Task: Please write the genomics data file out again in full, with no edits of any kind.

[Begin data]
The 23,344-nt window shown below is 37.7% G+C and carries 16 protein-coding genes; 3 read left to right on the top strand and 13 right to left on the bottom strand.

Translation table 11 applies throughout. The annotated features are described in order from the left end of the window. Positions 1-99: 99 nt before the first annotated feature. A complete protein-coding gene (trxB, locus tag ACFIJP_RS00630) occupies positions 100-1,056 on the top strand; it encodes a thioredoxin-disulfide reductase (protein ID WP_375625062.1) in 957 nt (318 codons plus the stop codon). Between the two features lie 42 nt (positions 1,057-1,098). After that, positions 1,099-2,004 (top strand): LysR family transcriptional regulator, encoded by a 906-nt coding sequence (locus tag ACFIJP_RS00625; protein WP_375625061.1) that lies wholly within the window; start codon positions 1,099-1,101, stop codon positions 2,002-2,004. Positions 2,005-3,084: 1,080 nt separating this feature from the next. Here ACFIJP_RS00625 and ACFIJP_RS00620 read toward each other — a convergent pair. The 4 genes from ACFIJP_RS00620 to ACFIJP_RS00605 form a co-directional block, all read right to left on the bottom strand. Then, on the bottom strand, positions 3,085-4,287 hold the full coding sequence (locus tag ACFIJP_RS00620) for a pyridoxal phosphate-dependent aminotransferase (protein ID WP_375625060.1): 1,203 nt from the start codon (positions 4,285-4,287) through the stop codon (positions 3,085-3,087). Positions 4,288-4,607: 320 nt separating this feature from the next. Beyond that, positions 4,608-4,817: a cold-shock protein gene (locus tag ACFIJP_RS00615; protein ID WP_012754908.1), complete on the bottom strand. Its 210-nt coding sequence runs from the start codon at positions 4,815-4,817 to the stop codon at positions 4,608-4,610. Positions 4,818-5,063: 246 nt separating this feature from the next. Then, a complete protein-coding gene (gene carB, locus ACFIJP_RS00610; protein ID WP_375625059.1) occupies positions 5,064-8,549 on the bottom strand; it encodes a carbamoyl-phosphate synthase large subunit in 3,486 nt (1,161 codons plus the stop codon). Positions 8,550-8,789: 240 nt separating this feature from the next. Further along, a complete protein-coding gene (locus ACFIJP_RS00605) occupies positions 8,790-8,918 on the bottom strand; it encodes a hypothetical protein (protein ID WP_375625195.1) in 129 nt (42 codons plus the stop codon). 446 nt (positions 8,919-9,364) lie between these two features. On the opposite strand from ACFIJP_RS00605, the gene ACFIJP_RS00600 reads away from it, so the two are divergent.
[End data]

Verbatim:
The 23,344-nt window shown below is 37.7% G+C and carries 16 protein-coding genes; 3 read left to right on the top strand and 13 right to left on the bottom strand.

Translation table 11 applies throughout. The annotated features are described in order from the left end of the window. Positions 1-99: 99 nt before the first annotated feature. A complete protein-coding gene (trxB, locus tag ACFIJP_RS00630) occupies positions 100-1,056 on the top strand; it encodes a thioredoxin-disulfide reductase (protein ID WP_375625062.1) in 957 nt (318 codons plus the stop codon). Between the two features lie 42 nt (positions 1,057-1,098). After that, positions 1,099-2,004 (top strand): LysR family transcriptional regulator, encoded by a 906-nt coding sequence (locus tag ACFIJP_RS00625; protein WP_375625061.1) that lies wholly within the window; start codon positions 1,099-1,101, stop codon positions 2,002-2,004. Positions 2,005-3,084: 1,080 nt separating this feature from the next. Here ACFIJP_RS00625 and ACFIJP_RS00620 read toward each other — a convergent pair. The 4 genes from ACFIJP_RS00620 to ACFIJP_RS00605 form a co-directional block, all read right to left on the bottom strand. Then, on the bottom strand, positions 3,085-4,287 hold the full coding sequence (locus tag ACFIJP_RS00620) for a pyridoxal phosphate-dependent aminotransferase (protein ID WP_375625060.1): 1,203 nt from the start codon (positions 4,285-4,287) through the stop codon (positions 3,085-3,087). Positions 4,288-4,607: 320 nt separating this feature from the next. Beyond that, positions 4,608-4,817: a cold-shock protein gene (locus tag ACFIJP_RS00615; protein ID WP_012754908.1), complete on the bottom strand. Its 210-nt coding sequence runs from the start codon at positions 4,815-4,817 to the stop codon at positions 4,608-4,610. Positions 4,818-5,063: 246 nt separating this feature from the next. Then, a complete protein-coding gene (gene carB, locus ACFIJP_RS00610; protein ID WP_375625059.1) occupies positions 5,064-8,549 on the bottom strand; it encodes a carbamoyl-phosphate synthase large subunit in 3,486 nt (1,161 codons plus the stop codon). Positions 8,550-8,789: 240 nt separating this feature from the next. Further along, a complete protein-coding gene (locus ACFIJP_RS00605) occupies positions 8,790-8,918 on the bottom strand; it encodes a hypothetical protein (protein ID WP_375625195.1) in 129 nt (42 codons plus the stop codon). 446 nt (positions 8,919-9,364) lie between these two features. On the opposite strand from ACFIJP_RS00605, the gene ACFIJP_RS00600 reads away from it, so the two are divergent.